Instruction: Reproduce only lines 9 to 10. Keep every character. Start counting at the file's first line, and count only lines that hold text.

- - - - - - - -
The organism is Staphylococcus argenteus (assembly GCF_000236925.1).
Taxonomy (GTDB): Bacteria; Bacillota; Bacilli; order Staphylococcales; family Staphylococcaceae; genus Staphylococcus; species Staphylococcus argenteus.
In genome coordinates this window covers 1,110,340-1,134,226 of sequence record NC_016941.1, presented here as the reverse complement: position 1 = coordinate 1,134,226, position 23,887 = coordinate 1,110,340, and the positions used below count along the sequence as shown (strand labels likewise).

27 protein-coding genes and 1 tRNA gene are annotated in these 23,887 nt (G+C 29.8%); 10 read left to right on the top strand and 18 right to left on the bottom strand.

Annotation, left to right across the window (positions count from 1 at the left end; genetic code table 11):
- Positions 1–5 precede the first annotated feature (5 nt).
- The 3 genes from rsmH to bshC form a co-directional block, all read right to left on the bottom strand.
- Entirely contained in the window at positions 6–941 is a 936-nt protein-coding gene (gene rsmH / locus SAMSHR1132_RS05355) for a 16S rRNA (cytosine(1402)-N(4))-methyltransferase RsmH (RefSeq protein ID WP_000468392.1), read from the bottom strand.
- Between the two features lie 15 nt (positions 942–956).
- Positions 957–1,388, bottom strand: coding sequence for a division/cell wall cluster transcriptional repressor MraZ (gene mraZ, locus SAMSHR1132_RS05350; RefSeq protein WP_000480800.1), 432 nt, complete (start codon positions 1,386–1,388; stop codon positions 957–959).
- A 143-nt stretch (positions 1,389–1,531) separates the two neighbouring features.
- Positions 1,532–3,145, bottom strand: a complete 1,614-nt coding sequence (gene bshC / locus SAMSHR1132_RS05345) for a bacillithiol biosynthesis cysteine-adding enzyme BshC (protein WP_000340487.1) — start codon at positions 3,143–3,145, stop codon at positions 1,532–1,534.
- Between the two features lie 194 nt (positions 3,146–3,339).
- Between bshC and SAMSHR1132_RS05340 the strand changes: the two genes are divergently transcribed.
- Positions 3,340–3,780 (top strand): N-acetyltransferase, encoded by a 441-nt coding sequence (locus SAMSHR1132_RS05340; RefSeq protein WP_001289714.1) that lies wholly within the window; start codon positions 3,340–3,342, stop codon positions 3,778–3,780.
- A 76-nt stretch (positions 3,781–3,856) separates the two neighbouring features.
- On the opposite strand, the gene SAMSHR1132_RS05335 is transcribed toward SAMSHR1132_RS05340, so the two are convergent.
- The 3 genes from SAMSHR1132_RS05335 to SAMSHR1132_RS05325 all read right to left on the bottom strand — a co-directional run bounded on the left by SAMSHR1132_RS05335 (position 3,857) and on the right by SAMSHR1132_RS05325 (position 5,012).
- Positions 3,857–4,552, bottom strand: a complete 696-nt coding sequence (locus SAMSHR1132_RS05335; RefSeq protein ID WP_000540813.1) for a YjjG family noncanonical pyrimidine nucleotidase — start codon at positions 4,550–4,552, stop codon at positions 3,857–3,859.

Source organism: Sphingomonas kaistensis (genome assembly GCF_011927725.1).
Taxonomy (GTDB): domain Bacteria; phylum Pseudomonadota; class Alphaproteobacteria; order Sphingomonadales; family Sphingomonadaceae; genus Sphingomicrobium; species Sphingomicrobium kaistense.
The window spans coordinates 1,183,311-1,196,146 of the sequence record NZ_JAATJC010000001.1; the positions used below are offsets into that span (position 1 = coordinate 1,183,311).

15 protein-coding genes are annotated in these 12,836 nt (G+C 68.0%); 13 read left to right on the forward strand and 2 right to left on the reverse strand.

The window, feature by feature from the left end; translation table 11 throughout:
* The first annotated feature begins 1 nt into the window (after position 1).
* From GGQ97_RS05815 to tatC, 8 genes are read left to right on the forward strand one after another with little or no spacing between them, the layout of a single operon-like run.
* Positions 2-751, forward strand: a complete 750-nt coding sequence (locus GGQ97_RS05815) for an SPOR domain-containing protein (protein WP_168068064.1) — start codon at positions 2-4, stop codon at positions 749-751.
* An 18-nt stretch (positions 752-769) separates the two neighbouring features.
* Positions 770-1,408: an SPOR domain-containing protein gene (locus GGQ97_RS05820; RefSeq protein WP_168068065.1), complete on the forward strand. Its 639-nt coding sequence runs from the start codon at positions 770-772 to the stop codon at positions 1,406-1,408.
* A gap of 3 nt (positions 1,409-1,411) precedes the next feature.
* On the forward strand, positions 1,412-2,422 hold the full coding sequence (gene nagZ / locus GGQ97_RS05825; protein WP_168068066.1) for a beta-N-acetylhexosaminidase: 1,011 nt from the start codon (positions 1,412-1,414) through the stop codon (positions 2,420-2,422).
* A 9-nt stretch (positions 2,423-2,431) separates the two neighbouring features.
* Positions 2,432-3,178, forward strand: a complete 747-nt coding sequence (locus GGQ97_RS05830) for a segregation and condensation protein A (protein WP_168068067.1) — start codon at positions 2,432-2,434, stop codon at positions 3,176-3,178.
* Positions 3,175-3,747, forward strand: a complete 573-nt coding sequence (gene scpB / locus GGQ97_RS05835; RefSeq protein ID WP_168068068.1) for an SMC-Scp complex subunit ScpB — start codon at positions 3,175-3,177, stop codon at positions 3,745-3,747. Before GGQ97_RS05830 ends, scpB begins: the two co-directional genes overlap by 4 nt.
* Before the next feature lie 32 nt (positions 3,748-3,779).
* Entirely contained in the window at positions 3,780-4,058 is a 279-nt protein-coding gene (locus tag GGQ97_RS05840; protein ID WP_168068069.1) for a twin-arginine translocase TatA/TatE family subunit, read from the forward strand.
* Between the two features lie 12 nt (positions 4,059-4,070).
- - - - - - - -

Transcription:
- Between the two features lie 15 nt (positions 942–956).
- Positions 957–1,388, bottom strand: coding sequence for a division/cell wall cluster transcriptional repressor MraZ (gene mraZ, locus SAMSHR1132_RS05350; RefSeq protein WP_000480800.1), 432 nt, complete (start codon positions 1,386–1,388; stop codon positions 957–959).